Some asthma symptoms may develop days before breathing tests show a significant decrease in lung function. Yet in some situations, the symptoms develop suddenly. The most common symptoms of asthma or an attack include:
What should you do if you have any of these asthma warning signs? Ideally, you and your doctor should have already worked out an asthma action plan. This is a simple set of steps to follow when you have asthma symptoms. Your asthma action plan may include measuring your breathing capacity with a device called a spirometer and taking a dose of quick relief inhaler medication. Your doctor may also want you to change the dose of your daily maintenance therapy to help control your asthma.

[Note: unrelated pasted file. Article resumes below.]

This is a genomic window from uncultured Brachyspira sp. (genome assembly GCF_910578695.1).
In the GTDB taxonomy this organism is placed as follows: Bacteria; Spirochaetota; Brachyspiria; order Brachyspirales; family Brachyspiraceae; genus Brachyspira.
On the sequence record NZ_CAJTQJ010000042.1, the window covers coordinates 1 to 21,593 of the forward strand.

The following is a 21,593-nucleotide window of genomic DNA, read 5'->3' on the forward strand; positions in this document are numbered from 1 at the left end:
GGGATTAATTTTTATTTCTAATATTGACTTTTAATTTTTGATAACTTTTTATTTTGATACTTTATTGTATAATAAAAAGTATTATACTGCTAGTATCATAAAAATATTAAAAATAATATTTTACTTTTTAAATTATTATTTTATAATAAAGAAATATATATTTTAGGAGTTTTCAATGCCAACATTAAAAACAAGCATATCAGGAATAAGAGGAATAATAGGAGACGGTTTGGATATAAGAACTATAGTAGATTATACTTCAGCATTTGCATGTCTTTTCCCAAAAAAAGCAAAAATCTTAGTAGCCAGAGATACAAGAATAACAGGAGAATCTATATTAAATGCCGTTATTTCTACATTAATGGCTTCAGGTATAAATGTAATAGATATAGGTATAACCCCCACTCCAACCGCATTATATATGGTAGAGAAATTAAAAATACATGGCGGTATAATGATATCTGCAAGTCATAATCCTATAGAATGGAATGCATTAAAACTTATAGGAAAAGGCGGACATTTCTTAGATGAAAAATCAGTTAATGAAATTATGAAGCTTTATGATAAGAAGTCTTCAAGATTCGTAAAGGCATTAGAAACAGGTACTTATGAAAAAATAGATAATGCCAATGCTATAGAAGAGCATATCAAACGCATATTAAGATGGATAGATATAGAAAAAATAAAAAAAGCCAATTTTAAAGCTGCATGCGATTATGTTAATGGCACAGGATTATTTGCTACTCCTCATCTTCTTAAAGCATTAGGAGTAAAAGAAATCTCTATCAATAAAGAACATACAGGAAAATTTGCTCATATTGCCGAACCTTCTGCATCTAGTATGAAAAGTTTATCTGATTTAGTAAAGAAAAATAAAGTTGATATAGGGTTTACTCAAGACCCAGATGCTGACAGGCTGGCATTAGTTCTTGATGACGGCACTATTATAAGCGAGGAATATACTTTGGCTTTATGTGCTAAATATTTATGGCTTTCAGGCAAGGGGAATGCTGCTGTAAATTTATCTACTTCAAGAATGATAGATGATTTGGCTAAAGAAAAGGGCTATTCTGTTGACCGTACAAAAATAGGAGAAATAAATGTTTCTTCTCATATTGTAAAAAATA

Asthma is the leading cause of chronic illness in children. It affects more than one of every 10 children in the U.S., and, for unknown reasons, it is steadily increasing. It can begin at any age, but most children have their first symptoms by age 5.
Anaphylaxis is a medical emergency. Keep in mind that anaphylaxis often develops quickly after exposure to the allergen -- possibly within minutes. If you know you’re at risk for anaphylaxis, your doctor should have prescribed an epinephrine injection kit for emergencies (usually two pens). Always carry it with you and do not hesitate to use it to inject yourself, even if you are unsure that your symptoms are allergy related.